Rural Colorado, Time to be a Voice


In 2018, the voters of Colorado spoke loud and clear when they overwhelmingly passed Amendments Y & Z. These amendments implemented the most aggressive reforms in the nation to end gerrymandering: instead of politicians redrawing congressional and legislative districts to protect the interests of political parties and incumbents, a group of citizens is charged with this task.  The premise is simple: voters should pick their politicians, instead of politicians picking their voters. 

The first step in this process is complete.  The commissions have published “preliminary” maps.  Next, the Commissions (one commission is responsible for congressional redistricting and a second commission is responsible for legislative redistricting) will be holding public meetings around the state. For each of the public meetings, people are invited to join via a video conference or in person.

Rural Colorado, this is the time to speak up and be a voice for your community.

The districts that have been drawn are a starting point and the commissions can only do a good job adjusting districts that represent rural Colorado if we speak up. Whether you are involved with politics or not, this is important to rural Southern and Southeastern Colorado. As I have worked to promote redistricting awareness in southeast and southern Colorado, I continually hear, “rural Colorado is being overpowered by Denver and the metro area.”  I relate to that sentiment.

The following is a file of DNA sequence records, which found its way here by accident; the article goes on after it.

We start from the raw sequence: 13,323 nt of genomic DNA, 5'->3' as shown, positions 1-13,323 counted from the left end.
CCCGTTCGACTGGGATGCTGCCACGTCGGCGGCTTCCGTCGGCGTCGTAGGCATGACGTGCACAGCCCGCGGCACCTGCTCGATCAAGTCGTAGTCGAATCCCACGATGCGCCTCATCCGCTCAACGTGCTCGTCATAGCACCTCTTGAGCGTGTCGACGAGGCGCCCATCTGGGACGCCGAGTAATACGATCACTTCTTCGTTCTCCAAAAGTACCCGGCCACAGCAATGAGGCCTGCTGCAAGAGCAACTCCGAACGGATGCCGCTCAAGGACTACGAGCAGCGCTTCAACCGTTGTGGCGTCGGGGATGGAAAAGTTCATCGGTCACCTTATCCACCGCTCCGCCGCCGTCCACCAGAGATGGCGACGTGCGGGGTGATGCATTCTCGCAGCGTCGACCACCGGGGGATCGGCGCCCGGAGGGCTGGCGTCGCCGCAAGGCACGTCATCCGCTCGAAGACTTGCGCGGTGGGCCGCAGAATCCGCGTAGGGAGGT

This is not the time to forfeit our voice to the urban areas to our north. Give credit where it is due: the Congressional Redistricting Commission recognized the voice of rural Colorado drawing two rural districts (out of eight total), giving rural Colorado a strong voice in the United States House of Representatives. 

Come to the meeting, tell the redistricting commissions that rural Colorado deserves representation without being diluted by the metro area. Share with them the communities of interest for state redistricting and what is important for your community. Finally, if you are unable to attend a meeting in person or via video conference, go to the website and submit a public comment. The website is redistricting.colorado.gov, there you will find maps, public meeting information and, most importantly, a form to submit your comment. 

Upcoming hearings by both commissions will jointly take place in Southern Colorado as follows: August 6 in both Trinidad and Alamosa; August 20 in both Woodland Park and Pueblo; August 21 in Canon City.

Michelle Gardner is a Consultant for the Colorado Neighborhood Coalition (CNC) which is self described as an organization “committed to promoting the development of fair congressional and legislative maps in Colorado in 2021.”, Michelle has been working on promoting community involvement with redistricting for the past year. She grew up in agriculture and continues to work in agriculture in the Arkansas Valley. She understands the importance of rural representation and community involvement so that rural Colorado has a voice.

Advertisement